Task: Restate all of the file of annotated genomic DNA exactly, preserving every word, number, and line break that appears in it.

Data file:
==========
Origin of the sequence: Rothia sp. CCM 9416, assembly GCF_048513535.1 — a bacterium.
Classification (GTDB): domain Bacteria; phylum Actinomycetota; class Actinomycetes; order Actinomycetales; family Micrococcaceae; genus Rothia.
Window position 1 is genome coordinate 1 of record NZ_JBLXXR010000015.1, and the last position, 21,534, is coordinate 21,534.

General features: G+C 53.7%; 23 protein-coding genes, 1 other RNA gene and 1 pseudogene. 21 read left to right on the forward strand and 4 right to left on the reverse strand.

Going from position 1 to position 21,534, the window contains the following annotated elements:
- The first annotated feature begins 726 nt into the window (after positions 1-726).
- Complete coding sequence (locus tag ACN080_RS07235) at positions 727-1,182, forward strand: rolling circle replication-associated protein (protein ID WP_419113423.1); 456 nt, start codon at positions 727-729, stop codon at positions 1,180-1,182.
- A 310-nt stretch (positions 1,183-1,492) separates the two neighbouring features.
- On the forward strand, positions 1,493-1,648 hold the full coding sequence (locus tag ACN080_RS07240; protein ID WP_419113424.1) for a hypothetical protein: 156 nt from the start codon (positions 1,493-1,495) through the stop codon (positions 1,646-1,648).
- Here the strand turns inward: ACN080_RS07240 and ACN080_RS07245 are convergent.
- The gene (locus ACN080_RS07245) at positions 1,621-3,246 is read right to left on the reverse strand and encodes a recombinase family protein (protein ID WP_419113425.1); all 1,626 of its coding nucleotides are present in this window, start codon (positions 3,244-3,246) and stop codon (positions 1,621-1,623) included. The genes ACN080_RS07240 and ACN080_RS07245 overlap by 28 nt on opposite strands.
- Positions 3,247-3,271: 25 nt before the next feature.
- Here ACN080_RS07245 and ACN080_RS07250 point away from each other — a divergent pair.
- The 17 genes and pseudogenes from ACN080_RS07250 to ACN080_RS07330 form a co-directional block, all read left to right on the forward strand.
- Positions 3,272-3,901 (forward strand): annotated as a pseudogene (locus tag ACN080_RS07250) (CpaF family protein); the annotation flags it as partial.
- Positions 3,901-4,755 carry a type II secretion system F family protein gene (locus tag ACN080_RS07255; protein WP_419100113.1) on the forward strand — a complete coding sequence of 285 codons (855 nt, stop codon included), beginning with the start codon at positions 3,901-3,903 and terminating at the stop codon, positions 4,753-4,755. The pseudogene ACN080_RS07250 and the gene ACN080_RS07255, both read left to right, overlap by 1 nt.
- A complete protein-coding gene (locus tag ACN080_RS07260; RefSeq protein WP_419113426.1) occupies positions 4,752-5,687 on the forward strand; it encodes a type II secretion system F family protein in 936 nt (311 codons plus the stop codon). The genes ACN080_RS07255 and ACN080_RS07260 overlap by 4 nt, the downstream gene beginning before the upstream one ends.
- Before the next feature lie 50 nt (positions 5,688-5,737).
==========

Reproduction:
Origin of the sequence: Rothia sp. CCM 9416, assembly GCF_048513535.1 — a bacterium.
Classification (GTDB): domain Bacteria; phylum Actinomycetota; class Actinomycetes; order Actinomycetales; family Micrococcaceae; genus Rothia.
Window position 1 is genome coordinate 1 of record NZ_JBLXXR010000015.1, and the last position, 21,534, is coordinate 21,534.

General features: G+C 53.7%; 23 protein-coding genes, 1 other RNA gene and 1 pseudogene. 21 read left to right on the forward strand and 4 right to left on the reverse strand.

Going from position 1 to position 21,534, the window contains the following annotated elements:
- The first annotated feature begins 726 nt into the window (after positions 1-726).
- Complete coding sequence (locus tag ACN080_RS07235) at positions 727-1,182, forward strand: rolling circle replication-associated protein (protein ID WP_419113423.1); 456 nt, start codon at positions 727-729, stop codon at positions 1,180-1,182.
- A 310-nt stretch (positions 1,183-1,492) separates the two neighbouring features.
- On the forward strand, positions 1,493-1,648 hold the full coding sequence (locus tag ACN080_RS07240; protein ID WP_419113424.1) for a hypothetical protein: 156 nt from the start codon (positions 1,493-1,495) through the stop codon (positions 1,646-1,648).
- Here the strand turns inward: ACN080_RS07240 and ACN080_RS07245 are convergent.
- The gene (locus ACN080_RS07245) at positions 1,621-3,246 is read right to left on the reverse strand and encodes a recombinase family protein (protein ID WP_419113425.1); all 1,626 of its coding nucleotides are present in this window, start codon (positions 3,244-3,246) and stop codon (positions 1,621-1,623) included. The genes ACN080_RS07240 and ACN080_RS07245 overlap by 28 nt on opposite strands.
- Positions 3,247-3,271: 25 nt before the next feature.
- Here ACN080_RS07245 and ACN080_RS07250 point away from each other — a divergent pair.
- The 17 genes and pseudogenes from ACN080_RS07250 to ACN080_RS07330 form a co-directional block, all read left to right on the forward strand.
- Positions 3,272-3,901 (forward strand): annotated as a pseudogene (locus tag ACN080_RS07250) (CpaF family protein); the annotation flags it as partial.
- Positions 3,901-4,755 carry a type II secretion system F family protein gene (locus tag ACN080_RS07255; protein WP_419100113.1) on the forward strand — a complete coding sequence of 285 codons (855 nt, stop codon included), beginning with the start codon at positions 3,901-3,903 and terminating at the stop codon, positions 4,753-4,755. The pseudogene ACN080_RS07250 and the gene ACN080_RS07255, both read left to right, overlap by 1 nt.
- A complete protein-coding gene (locus tag ACN080_RS07260; RefSeq protein WP_419113426.1) occupies positions 4,752-5,687 on the forward strand; it encodes a type II secretion system F family protein in 936 nt (311 codons plus the stop codon). The genes ACN080_RS07255 and ACN080_RS07260 overlap by 4 nt, the downstream gene beginning before the upstream one ends.
- Before the next feature lie 50 nt (positions 5,688-5,737).